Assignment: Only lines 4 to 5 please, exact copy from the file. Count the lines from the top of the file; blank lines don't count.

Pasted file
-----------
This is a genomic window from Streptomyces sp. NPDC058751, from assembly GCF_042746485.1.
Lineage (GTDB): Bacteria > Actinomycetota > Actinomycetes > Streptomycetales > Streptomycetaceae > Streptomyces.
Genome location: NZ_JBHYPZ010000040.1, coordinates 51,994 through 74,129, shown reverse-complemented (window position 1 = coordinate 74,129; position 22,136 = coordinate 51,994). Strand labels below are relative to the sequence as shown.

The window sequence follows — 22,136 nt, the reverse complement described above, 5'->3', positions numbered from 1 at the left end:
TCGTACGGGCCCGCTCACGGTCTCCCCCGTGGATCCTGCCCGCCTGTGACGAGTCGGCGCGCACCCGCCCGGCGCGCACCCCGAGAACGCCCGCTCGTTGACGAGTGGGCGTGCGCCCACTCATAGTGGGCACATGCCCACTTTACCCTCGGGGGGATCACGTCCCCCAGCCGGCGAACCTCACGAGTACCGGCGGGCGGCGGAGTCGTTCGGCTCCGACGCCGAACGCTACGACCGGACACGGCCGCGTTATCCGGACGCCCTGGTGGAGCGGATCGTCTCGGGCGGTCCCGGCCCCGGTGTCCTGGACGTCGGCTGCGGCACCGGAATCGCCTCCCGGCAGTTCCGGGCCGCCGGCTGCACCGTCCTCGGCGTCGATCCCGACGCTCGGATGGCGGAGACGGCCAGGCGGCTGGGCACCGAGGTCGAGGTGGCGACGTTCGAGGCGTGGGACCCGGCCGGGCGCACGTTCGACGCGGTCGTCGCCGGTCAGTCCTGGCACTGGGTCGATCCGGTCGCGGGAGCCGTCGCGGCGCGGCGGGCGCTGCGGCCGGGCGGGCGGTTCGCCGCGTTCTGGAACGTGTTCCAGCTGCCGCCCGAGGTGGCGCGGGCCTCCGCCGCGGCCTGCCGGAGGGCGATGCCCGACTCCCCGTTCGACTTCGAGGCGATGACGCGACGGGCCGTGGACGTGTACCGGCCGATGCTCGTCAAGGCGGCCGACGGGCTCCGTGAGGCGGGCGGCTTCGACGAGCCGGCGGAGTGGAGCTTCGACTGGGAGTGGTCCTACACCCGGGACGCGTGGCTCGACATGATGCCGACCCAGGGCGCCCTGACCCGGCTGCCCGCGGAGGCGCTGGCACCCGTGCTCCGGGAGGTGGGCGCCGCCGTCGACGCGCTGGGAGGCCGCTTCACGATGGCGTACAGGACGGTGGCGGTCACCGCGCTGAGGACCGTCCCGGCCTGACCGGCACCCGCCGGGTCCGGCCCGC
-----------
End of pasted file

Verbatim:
The window sequence follows — 22,136 nt, the reverse complement described above, 5'->3', positions numbered from 1 at the left end:
TCGTACGGGCCCGCTCACGGTCTCCCCCGTGGATCCTGCCCGCCTGTGACGAGTCGGCGCGCACCCGCCCGGCGCGCACCCCGAGAACGCCCGCTCGTTGACGAGTGGGCGTGCGCCCACTCATAGTGGGCACATGCCCACTTTACCCTCGGGGGGATCACGTCCCCCAGCCGGCGAACCTCACGAGTACCGGCGGGCGGCGGAGTCGTTCGGCTCCGACGCCGAACGCTACGACCGGACACGGCCGCGTTATCCGGACGCCCTGGTGGAGCGGATCGTCTCGGGCGGTCCCGGCCCCGGTGTCCTGGACGTCGGCTGCGGCACCGGAATCGCCTCCCGGCAGTTCCGGGCCGCCGGCTGCACCGTCCTCGGCGTCGATCCCGACGCTCGGATGGCGGAGACGGCCAGGCGGCTGGGCACCGAGGTCGAGGTGGCGACGTTCGAGGCGTGGGACCCGGCCGGGCGCACGTTCGACGCGGTCGTCGCCGGTCAGTCCTGGCACTGGGTCGATCCGGTCGCGGGAGCCGTCGCGGCGCGGCGGGCGCTGCGGCCGGGCGGGCGGTTCGCCGCGTTCTGGAACGTGTTCCAGCTGCCGCCCGAGGTGGCGCGGGCCTCCGCCGCGGCCTGCCGGAGGGCGATGCCCGACTCCCCGTTCGACTTCGAGGCGATGACGCGACGGGCCGTGGACGTGTACCGGCCGATGCTCGTCAAGGCGGCCGACGGGCTCCGTGAGGCGGGCGGCTTCGACGAGCCGGCGGAGTGGAGCTTCGACTGGGAGTGGTCCTACACCCGGGACGCGTGGCTCGACATGATGCCGACCCAGGGCGCCCTGACCCGGCTGCCCGCGGAGGCGCTGGCACCCGTGCTCCGGGAGGTGGGCGCCGCCGTCGACGCGCTGGGAGGCCGCTTCACGATGGCGTACAGGACGGTGGCGGTCACCGCGCTGAGGACCGTCCCGGCCTGACCGGCACCCGCCGGGTCCGGCCCGC